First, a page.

Video, Advocacy, and Mental Models

Video of a prominent NFL star beating his then fiance changed the career trajectory of an NFL player last week. This viral video launched a national conversation on domestic abuse.
Through videos we were all reminded of the 9/11 attacks last week. As George Bush said, “We were all forever changed.”
Videos of two journalist beheaded flipped national sentiment over middle east intervention over the last two weeks. As Fareed Zakaria said, “The purpose of the gruesome execution videos was to provoke the United States. And it worked.” The last two wars just made things worse, but videos get us pissed off and we go to war when we’re pissed off.
Over the past weeks, social media feeds were full of videos of people dumping ice water on themselves to benefit ALS.
The addition of Instagram video (check out the new Hyperlapse app) and auto-play videos on Facebook have made it even easier for clips to go viral.
It was difficult to navigate the last few weeks without considering the implications of video and its impact on our mental models. Music has a short cut to long term memory. Video seems to have a shortcut to our mental models–it quickly and disproportionately impacts our understanding of how the world works.
Ferguson Missouri cops and protesters are wearing body cameras now. But some experts are worried that some edited video quickly becomes a perceived reality at the expense of other forms of evidence.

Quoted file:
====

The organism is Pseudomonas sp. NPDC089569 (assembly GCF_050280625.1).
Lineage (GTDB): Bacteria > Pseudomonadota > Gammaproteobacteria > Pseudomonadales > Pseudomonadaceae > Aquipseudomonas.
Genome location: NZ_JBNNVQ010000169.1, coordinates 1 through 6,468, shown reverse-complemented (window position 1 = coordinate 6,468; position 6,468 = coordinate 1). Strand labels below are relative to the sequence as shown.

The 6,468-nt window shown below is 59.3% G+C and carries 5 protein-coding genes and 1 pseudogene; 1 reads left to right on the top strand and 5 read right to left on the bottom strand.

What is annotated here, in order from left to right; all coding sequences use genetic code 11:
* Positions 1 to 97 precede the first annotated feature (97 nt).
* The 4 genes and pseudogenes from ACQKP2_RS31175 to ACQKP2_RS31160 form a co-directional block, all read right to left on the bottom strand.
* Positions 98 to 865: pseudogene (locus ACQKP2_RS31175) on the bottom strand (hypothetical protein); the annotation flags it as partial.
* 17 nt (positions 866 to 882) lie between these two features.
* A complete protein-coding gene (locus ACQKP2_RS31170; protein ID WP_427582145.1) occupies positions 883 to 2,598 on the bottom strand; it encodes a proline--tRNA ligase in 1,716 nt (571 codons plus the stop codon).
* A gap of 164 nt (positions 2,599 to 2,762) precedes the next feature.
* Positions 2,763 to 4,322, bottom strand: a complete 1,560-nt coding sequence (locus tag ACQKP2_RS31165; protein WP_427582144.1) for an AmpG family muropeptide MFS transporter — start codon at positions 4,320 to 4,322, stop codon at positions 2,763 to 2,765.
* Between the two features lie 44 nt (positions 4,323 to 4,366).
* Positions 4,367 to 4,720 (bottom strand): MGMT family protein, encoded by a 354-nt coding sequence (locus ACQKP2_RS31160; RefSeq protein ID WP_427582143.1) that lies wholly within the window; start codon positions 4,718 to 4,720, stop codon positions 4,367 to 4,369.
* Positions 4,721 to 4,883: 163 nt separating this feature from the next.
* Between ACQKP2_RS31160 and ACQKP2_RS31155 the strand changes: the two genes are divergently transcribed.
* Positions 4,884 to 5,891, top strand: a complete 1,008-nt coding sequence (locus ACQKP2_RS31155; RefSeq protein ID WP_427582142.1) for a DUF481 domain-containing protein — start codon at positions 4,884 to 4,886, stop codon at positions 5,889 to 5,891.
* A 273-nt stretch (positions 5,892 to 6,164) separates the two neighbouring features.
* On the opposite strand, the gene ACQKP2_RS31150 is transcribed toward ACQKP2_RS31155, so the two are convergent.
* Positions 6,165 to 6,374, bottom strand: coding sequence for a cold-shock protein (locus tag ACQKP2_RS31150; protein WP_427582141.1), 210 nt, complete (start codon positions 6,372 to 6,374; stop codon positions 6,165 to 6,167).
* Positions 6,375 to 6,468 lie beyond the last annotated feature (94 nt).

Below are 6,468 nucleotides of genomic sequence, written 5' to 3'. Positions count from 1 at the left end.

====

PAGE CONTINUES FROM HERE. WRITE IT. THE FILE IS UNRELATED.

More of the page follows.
Video isn’t reality–it’s often shot and shared with a point of view, premeditated and edited. It may be valuable, it may be informative, but it’s important that we view video from an informed perspective and add it to other forms of evidence.
Edu implications. More than 3,000 students leave high school before completion every day–no visibility, no crisis, but those young people are effectively cut out of the economic mainstream. It’s a crisis for them and for our communities. But we haven’t figured out how to use video to mobilize the public around public education. It’s obviously important and we don’t make sufficient use of the medium.
Sure, there are films that attack the status quo and films that attack reformers but I wish there was more video of student stories that helped share their reality like Grad Nation’s Don’t Call Them Dropouts. We’ve made a few videos about the promising ways educators are helping students co-construct pathways to family wage employment (like this one). We’re going to try to do more of that on this site and hope you’ll join us.


Tom Vander Ark

Tom Vander Ark is the CEO of Getting Smart. He has written or co-authored more than 50 books and papers including Getting Smart, Smart Cities, Smart Parents, Better Together, The Power of Place and Difference Making. He served as a public school superintendent and the first Executive Director of Education for the Bill & Melinda Gates Foundation.

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